Binalyze, a London-based startup building a toolset for digital forensics and incident response, this week announced that it raised $19 million in a Series A round led by Molten Ventures with participation from Cisco Investments, Citibank Ventures and Deutsche Bank Ventures.
Founder and CEO Emre Tinaztepe says that the tranche, which brings Binalyze’s total raised to $30.5 million, will be put toward — in his own words — “reacting to market conditions effectively” and “continuing to rapidly scale.”
“The mission was — and still is — to disrupt and innovate the digital forensics industry to make forensics accessible to a broader set of use cases,” Tinaztepe told TechCrunch in an email interview. “To achieve this democratization of digital forensics, it’s been necessary to make it lightning fast, remote, scalable, automated and integrated with other security platforms.”
Binalyze’s fundraising comes at a tough time for cybersecurity startups, at least in terms of the raw capital flowing through the sector. Startups in cyber saw around $2.7 billion in VC funding in Q1 2023, up from $2.4 billion in Q4 2022. But that was down 58% from the $6.5 billion such startups received in Q1 2022, according to Crunchbase.
Binalyze, which Tinaztepe launched after stints at antivirus firms Comodo and Zemana, found early success by securing military and government contracts in “multiple regions” around the world; Tinaztepe wouldn’t say where, exaxctly. Binalyze has an undisclosed number of enterprise customers, as well, and a team that numbers 80 people currently, which Tinaztepe expects will to grow to around 110 by the end of the year.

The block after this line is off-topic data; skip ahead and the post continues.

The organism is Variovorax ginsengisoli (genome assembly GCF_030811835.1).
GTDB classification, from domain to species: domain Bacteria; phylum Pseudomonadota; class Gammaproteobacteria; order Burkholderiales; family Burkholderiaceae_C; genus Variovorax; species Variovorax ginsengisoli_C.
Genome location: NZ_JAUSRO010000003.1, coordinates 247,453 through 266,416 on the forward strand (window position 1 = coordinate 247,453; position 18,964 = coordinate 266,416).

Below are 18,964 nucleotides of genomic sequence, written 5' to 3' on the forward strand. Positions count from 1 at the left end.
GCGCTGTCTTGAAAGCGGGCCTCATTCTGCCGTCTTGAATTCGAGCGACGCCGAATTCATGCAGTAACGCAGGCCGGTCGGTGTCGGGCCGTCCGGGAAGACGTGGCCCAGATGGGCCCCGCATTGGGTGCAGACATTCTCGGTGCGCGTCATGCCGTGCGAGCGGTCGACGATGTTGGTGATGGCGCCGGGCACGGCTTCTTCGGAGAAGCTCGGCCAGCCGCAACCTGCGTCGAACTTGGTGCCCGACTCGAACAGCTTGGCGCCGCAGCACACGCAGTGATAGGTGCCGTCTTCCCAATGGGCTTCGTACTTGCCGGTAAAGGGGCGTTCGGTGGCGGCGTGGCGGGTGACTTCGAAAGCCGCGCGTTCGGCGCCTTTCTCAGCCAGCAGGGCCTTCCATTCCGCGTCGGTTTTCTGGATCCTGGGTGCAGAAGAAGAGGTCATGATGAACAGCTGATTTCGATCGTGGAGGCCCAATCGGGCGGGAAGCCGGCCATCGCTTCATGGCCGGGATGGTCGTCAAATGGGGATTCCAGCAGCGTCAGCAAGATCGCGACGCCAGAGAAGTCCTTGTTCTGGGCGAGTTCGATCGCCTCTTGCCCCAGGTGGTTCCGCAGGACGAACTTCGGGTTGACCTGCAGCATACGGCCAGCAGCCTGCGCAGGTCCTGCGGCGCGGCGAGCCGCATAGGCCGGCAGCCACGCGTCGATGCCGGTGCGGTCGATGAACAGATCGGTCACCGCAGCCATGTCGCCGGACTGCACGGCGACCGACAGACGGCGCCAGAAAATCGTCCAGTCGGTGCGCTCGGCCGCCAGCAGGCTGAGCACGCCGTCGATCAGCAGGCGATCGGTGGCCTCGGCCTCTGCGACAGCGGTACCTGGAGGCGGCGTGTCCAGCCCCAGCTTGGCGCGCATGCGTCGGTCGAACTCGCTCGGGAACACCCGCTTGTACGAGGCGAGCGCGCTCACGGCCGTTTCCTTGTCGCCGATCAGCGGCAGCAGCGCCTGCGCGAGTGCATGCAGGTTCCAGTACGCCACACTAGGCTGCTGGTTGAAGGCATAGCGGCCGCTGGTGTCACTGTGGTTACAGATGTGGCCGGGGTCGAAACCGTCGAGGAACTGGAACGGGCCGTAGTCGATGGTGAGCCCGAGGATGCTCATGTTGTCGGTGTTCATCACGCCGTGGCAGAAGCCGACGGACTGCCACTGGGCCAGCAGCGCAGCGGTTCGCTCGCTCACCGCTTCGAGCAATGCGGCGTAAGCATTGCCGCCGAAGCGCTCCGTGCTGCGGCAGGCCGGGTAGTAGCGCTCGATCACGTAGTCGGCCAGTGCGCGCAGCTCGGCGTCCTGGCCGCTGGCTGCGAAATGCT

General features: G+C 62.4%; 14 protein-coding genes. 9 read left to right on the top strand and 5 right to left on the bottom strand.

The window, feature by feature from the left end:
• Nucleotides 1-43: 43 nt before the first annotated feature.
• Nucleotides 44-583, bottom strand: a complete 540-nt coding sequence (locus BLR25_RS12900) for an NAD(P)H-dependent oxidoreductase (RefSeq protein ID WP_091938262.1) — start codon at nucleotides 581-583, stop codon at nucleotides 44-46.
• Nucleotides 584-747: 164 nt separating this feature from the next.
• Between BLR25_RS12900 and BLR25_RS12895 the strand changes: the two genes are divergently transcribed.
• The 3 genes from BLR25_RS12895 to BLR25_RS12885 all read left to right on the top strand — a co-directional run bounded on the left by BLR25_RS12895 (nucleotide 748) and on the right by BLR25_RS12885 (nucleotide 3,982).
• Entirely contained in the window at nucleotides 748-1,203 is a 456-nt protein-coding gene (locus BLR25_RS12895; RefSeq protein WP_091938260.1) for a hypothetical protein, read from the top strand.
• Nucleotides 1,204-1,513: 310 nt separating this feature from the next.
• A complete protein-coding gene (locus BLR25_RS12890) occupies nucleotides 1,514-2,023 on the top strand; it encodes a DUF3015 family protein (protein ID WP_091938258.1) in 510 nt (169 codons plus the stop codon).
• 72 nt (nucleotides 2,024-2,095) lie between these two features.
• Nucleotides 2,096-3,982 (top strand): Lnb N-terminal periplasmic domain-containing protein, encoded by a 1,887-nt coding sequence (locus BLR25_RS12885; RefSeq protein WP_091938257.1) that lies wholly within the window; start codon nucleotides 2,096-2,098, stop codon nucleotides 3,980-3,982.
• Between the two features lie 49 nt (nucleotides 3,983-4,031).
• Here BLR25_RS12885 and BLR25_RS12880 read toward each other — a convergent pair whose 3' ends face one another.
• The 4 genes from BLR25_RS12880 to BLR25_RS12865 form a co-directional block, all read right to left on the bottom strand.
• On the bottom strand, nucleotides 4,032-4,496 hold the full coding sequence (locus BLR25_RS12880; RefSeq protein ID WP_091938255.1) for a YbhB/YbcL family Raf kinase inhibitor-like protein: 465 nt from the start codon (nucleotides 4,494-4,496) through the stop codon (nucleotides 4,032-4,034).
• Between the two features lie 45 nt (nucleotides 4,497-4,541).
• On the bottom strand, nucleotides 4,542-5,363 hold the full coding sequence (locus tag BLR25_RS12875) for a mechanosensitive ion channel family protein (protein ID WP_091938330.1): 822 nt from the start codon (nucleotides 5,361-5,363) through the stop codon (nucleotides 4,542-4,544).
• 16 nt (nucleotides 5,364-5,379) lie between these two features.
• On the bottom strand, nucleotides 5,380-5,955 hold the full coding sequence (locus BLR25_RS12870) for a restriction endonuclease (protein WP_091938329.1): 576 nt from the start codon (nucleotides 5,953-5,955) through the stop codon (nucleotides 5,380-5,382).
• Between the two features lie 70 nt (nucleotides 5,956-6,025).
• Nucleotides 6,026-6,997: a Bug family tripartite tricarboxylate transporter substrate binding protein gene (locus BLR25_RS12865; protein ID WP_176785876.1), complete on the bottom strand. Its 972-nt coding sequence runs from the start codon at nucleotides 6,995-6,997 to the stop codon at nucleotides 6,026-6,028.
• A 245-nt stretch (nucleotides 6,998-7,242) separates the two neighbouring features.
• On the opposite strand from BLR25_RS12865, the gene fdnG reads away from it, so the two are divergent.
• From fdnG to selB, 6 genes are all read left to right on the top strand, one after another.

So what does Binalyze’s product do, though? Tinaztepe ran me through the high-level features.
Binalyze first collects different types of digital forensics — say, evidence of a data breach — in evidence across clouds, network assets and devices including laptops and desktops. Once the evidence has been collected, Binalyze moves it to triaging tools that can assist with remediation by automatically analyzing the data.
Binalyze certainly isn’t the only platform doing this. Recently, Thoma Bravo agreed to acquire Magnet Forensics, a digital forensics firm which offers similar software to investigate cybersecurity threats. There’s also Cado Security, whose cloud-native digital forensics platform helps security teams carry out forensics work.
But Tinaztepe asserts that Binalyze stands apart from existing solutions because it focuses on investigation and collaboration instead of blocking and monitoring. “It’s also differentiated from legacy forensics solutions as it’s fully browser-based, fast, remote, collaborative and automated,” he added.
To what extent that’s the case is up for debate. But there’s definitely strong demand for the types of products Binalyze is building. Mordor Intelligence projects that the market for digital forensics tools will grow to $10.82 billion by 2028, up from $5.89 billion in 2023.
“We clearly see an emerging market and requirement for modern digital forensics in response to enterprise cyber-resilience strategies and the ‘assume breach’ mindset. This category is currently served by very few incumbents and Binalyze considers itself to be the leader in the space,” Tinaztepe said. “Binalyze delivers a powerful investigation capability — through automation, integration and collaboration — that shortens the time required to investigate and consequently the costs and risks associated.”